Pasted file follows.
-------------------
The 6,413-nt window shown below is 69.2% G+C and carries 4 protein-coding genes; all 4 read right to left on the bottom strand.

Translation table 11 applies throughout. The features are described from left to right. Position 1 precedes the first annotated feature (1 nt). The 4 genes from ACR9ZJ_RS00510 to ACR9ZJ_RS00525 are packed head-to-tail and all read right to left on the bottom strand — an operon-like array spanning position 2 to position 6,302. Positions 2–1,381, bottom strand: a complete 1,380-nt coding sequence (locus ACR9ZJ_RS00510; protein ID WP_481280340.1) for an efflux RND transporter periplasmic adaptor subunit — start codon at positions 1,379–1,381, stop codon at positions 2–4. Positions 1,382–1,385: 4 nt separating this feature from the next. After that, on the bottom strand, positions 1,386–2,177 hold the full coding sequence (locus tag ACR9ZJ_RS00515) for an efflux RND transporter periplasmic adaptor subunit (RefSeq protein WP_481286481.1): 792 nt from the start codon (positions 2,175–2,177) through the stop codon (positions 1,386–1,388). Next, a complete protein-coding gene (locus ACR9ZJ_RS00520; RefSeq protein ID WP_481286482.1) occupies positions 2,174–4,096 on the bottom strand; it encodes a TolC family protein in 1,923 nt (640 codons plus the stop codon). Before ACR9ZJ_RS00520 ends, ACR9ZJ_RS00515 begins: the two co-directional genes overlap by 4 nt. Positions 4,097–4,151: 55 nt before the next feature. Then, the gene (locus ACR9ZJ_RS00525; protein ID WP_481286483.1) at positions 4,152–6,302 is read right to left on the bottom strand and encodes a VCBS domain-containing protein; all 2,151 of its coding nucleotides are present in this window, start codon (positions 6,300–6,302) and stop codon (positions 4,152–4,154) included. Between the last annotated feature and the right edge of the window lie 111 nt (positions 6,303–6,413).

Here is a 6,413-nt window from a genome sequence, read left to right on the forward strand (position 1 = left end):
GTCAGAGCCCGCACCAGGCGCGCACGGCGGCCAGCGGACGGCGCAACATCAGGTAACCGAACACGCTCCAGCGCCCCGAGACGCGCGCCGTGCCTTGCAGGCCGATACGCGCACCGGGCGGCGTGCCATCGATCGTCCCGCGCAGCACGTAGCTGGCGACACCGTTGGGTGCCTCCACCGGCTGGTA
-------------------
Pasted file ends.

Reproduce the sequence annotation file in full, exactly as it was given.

The 6,413-nt window shown below is 69.2% G+C and carries 4 protein-coding genes; all 4 read right to left on the bottom strand.

Translation table 11 applies throughout. The features are described from left to right. Position 1 precedes the first annotated feature (1 nt). The 4 genes from ACR9ZJ_RS00510 to ACR9ZJ_RS00525 are packed head-to-tail and all read right to left on the bottom strand — an operon-like array spanning position 2 to position 6,302. Positions 2–1,381, bottom strand: a complete 1,380-nt coding sequence (locus ACR9ZJ_RS00510; protein ID WP_481280340.1) for an efflux RND transporter periplasmic adaptor subunit — start codon at positions 1,379–1,381, stop codon at positions 2–4. Positions 1,382–1,385: 4 nt separating this feature from the next. After that, on the bottom strand, positions 1,386–2,177 hold the full coding sequence (locus tag ACR9ZJ_RS00515) for an efflux RND transporter periplasmic adaptor subunit (RefSeq protein WP_481286481.1): 792 nt from the start codon (positions 2,175–2,177) through the stop codon (positions 1,386–1,388). Next, a complete protein-coding gene (locus ACR9ZJ_RS00520; RefSeq protein ID WP_481286482.1) occupies positions 2,174–4,096 on the bottom strand; it encodes a TolC family protein in 1,923 nt (640 codons plus the stop codon). Before ACR9ZJ_RS00520 ends, ACR9ZJ_RS00515 begins: the two co-directional genes overlap by 4 nt. Positions 4,097–4,151: 55 nt before the next feature. Then, the gene (locus ACR9ZJ_RS00525; protein ID WP_481286483.1) at positions 4,152–6,302 is read right to left on the bottom strand and encodes a VCBS domain-containing protein; all 2,151 of its coding nucleotides are present in this window, start codon (positions 6,300–6,302) and stop codon (positions 4,152–4,154) included. Between the last annotated feature and the right edge of the window lie 111 nt (positions 6,303–6,413).

Here is a 6,413-nt window from a genome sequence, read left to right on the forward strand (position 1 = left end):
GTCAGAGCCCGCACCAGGCGCGCACGGCGGCCAGCGGACGGCGCAACATCAGGTAACCGAACACGCTCCAGCGCCCCGAGACGCGCGCCGTGCCTTGCAGGCCGATACGCGCACCGGGCGGCGTGCCATCGATCGTCCCGCGCAGCACGTAGCTGGCGACACCGTTGGGTGCCTCCACCGGCTGGTA